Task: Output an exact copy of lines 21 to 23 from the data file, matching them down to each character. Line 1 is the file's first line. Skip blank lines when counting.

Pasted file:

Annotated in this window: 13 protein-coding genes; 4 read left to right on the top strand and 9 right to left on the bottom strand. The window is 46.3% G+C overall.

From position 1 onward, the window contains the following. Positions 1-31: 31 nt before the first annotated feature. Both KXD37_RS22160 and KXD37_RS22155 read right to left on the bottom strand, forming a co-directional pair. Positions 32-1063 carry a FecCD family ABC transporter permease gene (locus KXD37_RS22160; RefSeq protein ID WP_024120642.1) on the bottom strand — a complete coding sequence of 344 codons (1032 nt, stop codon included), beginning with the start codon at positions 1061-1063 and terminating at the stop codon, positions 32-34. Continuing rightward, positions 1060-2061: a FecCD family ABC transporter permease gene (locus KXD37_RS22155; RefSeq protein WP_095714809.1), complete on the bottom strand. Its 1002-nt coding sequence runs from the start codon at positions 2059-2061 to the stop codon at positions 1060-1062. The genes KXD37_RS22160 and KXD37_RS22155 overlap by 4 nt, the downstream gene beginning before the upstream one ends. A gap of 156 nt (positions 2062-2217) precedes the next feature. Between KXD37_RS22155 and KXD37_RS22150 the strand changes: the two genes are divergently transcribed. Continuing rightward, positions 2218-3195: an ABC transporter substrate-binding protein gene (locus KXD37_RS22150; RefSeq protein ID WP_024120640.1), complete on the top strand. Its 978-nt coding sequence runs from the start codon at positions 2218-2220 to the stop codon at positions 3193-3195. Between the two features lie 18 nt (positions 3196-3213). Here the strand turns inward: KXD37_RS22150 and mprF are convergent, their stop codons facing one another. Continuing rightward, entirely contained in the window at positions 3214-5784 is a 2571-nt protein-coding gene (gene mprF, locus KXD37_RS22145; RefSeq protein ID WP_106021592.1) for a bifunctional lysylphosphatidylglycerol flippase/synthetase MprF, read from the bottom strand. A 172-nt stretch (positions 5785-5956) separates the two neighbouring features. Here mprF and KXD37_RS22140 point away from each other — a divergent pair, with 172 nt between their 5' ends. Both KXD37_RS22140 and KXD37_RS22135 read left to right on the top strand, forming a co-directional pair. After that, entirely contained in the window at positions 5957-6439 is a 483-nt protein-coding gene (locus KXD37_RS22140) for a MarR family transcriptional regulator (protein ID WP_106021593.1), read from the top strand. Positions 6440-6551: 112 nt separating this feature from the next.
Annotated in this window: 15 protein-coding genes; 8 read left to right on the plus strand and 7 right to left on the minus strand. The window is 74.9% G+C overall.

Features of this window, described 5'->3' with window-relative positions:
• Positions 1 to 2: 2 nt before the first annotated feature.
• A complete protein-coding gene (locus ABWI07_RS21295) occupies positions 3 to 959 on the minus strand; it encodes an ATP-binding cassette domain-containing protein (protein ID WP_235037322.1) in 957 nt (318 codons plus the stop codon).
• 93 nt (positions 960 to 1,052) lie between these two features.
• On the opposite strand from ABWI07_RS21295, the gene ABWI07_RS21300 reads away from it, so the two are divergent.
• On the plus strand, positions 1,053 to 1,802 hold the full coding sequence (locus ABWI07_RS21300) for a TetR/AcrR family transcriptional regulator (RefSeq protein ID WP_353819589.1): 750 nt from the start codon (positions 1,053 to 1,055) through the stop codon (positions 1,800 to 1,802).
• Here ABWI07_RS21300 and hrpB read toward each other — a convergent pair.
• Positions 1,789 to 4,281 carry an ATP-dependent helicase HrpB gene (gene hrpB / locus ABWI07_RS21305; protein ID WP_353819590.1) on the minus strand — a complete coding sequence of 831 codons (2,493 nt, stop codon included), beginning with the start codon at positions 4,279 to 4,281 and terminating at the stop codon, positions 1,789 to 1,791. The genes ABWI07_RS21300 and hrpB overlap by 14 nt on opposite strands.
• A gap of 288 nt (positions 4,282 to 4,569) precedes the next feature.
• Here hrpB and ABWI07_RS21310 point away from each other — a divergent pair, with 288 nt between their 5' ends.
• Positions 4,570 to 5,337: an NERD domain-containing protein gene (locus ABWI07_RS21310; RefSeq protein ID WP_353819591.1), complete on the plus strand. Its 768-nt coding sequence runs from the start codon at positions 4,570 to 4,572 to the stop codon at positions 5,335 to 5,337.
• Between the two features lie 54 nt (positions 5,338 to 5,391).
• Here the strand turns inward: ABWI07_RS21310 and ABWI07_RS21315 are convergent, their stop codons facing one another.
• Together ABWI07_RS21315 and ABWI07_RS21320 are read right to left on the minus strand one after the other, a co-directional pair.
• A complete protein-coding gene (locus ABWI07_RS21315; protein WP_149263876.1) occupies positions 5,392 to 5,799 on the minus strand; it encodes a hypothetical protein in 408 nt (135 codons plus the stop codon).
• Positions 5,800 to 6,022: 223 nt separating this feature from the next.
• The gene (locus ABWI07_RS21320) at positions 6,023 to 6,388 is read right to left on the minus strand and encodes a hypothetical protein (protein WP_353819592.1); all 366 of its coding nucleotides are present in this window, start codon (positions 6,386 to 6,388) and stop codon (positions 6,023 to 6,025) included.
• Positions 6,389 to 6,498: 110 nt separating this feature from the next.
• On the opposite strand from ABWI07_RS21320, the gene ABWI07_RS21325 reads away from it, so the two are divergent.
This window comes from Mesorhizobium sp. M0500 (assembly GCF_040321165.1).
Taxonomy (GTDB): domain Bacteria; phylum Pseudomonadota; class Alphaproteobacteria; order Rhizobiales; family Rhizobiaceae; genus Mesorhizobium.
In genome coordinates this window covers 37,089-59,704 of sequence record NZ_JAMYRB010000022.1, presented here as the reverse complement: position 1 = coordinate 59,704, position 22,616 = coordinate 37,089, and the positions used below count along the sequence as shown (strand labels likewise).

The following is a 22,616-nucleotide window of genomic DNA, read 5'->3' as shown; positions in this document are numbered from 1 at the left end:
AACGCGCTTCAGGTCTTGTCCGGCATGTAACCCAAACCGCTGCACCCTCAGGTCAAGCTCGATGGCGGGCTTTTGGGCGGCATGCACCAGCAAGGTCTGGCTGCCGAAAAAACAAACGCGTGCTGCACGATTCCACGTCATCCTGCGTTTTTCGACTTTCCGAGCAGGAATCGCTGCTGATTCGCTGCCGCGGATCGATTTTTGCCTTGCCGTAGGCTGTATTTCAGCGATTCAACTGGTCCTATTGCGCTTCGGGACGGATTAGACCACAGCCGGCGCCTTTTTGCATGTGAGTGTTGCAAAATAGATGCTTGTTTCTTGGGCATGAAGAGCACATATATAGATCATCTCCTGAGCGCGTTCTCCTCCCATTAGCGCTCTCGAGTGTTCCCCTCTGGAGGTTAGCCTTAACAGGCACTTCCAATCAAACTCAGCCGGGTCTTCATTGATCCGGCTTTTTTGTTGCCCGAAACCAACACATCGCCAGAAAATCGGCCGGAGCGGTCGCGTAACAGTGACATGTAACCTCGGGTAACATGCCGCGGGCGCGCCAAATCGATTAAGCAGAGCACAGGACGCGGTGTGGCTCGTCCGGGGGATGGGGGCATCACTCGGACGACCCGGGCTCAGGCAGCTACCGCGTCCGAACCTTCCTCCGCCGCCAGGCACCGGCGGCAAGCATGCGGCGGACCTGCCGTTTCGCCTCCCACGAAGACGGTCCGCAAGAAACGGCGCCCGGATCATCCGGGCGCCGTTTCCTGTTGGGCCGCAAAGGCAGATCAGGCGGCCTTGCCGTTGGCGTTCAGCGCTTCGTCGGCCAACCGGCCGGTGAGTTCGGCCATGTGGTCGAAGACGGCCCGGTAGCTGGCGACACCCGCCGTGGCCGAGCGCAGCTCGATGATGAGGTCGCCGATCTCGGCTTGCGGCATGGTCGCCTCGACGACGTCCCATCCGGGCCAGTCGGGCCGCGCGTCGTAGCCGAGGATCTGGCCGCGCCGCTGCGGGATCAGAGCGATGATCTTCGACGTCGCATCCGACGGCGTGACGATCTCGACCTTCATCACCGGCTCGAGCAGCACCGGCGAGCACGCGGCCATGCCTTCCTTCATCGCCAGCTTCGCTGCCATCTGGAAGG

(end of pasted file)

• Positions 6,389 to 6,498: 110 nt separating this feature from the next.
• On the opposite strand from ABWI07_RS21320, the gene ABWI07_RS21325 reads away from it, so the two are divergent.
This window comes from Mesorhizobium sp. M0500 (assembly GCF_040321165.1).